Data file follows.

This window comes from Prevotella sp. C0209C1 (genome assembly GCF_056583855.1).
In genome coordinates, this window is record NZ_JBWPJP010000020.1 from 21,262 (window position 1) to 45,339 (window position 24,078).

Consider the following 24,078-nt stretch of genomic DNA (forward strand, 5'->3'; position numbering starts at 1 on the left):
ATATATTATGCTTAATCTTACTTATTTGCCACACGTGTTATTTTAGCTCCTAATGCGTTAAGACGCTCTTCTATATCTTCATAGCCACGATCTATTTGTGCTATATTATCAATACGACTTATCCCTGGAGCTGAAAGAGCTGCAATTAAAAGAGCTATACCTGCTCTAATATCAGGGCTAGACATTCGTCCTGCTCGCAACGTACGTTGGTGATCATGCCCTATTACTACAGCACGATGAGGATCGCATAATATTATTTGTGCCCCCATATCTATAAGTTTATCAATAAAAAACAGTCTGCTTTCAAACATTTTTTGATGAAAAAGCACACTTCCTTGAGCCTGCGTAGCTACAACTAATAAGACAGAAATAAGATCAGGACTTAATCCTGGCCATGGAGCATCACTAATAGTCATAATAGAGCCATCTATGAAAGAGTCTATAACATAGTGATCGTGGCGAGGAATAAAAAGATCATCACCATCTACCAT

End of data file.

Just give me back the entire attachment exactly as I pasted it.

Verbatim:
This window comes from Prevotella sp. C0209C1 (genome assembly GCF_056583855.1).
In genome coordinates, this window is record NZ_JBWPJP010000020.1 from 21,262 (window position 1) to 45,339 (window position 24,078).

Consider the following 24,078-nt stretch of genomic DNA (forward strand, 5'->3'; position numbering starts at 1 on the left):
ATATATTATGCTTAATCTTACTTATTTGCCACACGTGTTATTTTAGCTCCTAATGCGTTAAGACGCTCTTCTATATCTTCATAGCCACGATCTATTTGTGCTATATTATCAATACGACTTATCCCTGGAGCTGAAAGAGCTGCAATTAAAAGAGCTATACCTGCTCTAATATCAGGGCTAGACATTCGTCCTGCTCGCAACGTACGTTGGTGATCATGCCCTATTACTACAGCACGATGAGGATCGCATAATATTATTTGTGCCCCCATATCTATAAGTTTATCAATAAAAAACAGTCTGCTTTCAAACATTTTTTGATGAAAAAGCACACTTCCTTGAGCCTGCGTAGCTACAACTAATAAGACAGAAATAAGATCAGGACTTAATCCTGGCCATGGAGCATCACTAATAGTCATAATAGAGCCATCTATGAAAGAGTCTATAACATAGTGATCGTGGCGAGGAATAAAAAGATCATCACCATCTACCAT